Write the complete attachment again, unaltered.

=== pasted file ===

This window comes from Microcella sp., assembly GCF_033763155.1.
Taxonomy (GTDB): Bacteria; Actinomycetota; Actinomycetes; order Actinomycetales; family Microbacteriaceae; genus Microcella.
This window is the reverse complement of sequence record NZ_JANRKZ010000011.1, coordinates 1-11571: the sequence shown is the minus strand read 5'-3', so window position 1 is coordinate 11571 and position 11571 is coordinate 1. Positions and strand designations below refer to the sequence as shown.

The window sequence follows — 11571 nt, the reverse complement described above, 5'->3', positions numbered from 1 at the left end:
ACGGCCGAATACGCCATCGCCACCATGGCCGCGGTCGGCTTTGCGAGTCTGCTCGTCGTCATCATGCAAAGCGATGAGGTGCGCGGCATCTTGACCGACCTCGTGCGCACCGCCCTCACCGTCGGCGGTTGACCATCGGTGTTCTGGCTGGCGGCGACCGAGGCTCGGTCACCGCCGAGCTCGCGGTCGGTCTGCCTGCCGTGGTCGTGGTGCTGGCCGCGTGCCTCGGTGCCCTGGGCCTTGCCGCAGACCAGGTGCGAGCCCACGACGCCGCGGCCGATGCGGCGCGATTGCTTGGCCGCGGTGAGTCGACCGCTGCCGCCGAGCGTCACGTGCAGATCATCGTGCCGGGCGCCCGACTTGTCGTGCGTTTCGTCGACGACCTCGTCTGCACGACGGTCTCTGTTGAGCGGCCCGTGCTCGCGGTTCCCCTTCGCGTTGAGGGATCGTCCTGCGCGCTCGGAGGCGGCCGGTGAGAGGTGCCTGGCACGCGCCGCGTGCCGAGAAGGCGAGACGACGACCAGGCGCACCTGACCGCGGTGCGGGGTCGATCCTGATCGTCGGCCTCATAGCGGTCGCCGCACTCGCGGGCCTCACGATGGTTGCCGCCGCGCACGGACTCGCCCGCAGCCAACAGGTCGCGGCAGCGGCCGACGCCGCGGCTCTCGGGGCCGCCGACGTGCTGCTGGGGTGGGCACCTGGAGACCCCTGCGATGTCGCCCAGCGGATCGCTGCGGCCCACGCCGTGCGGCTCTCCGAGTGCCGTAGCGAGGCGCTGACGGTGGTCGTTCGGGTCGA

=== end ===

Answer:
This window comes from Microcella sp., assembly GCF_033763155.1.
Taxonomy (GTDB): Bacteria; Actinomycetota; Actinomycetes; order Actinomycetales; family Microbacteriaceae; genus Microcella.
This window is the reverse complement of sequence record NZ_JANRKZ010000011.1, coordinates 1-11571: the sequence shown is the minus strand read 5'-3', so window position 1 is coordinate 11571 and position 11571 is coordinate 1. Positions and strand designations below refer to the sequence as shown.

The window sequence follows — 11571 nt, the reverse complement described above, 5'->3', positions numbered from 1 at the left end:
ACGGCCGAATACGCCATCGCCACCATGGCCGCGGTCGGCTTTGCGAGTCTGCTCGTCGTCATCATGCAAAGCGATGAGGTGCGCGGCATCTTGACCGACCTCGTGCGCACCGCCCTCACCGTCGGCGGTTGACCATCGGTGTTCTGGCTGGCGGCGACCGAGGCTCGGTCACCGCCGAGCTCGCGGTCGGTCTGCCTGCCGTGGTCGTGGTGCTGGCCGCGTGCCTCGGTGCCCTGGGCCTTGCCGCAGACCAGGTGCGAGCCCACGACGCCGCGGCCGATGCGGCGCGATTGCTTGGCCGCGGTGAGTCGACCGCTGCCGCCGAGCGTCACGTGCAGATCATCGTGCCGGGCGCCCGACTTGTCGTGCGTTTCGTCGACGACCTCGTCTGCACGACGGTCTCTGTTGAGCGGCCCGTGCTCGCGGTTCCCCTTCGCGTTGAGGGATCGTCCTGCGCGCTCGGAGGCGGCCGGTGAGAGGTGCCTGGCACGCGCCGCGTGCCGAGAAGGCGAGACGACGACCAGGCGCACCTGACCGCGGTGCGGGGTCGATCCTGATCGTCGGCCTCATAGCGGTCGCCGCACTCGCGGGCCTCACGATGGTTGCCGCCGCGCACGGACTCGCCCGCAGCCAACAGGTCGCGGCAGCGGCCGACGCCGCGGCTCTCGGGGCCGCCGACGTGCTGCTGGGGTGGGCACCTGGAGACCCCTGCGATGTCGCCCAGCGGATCGCTGCGGCCCACGCCGTGCGGCTCTCCGAGTGCCGTAGCGAGGCGCTGACGGTGGTCGTTCGGGTCGA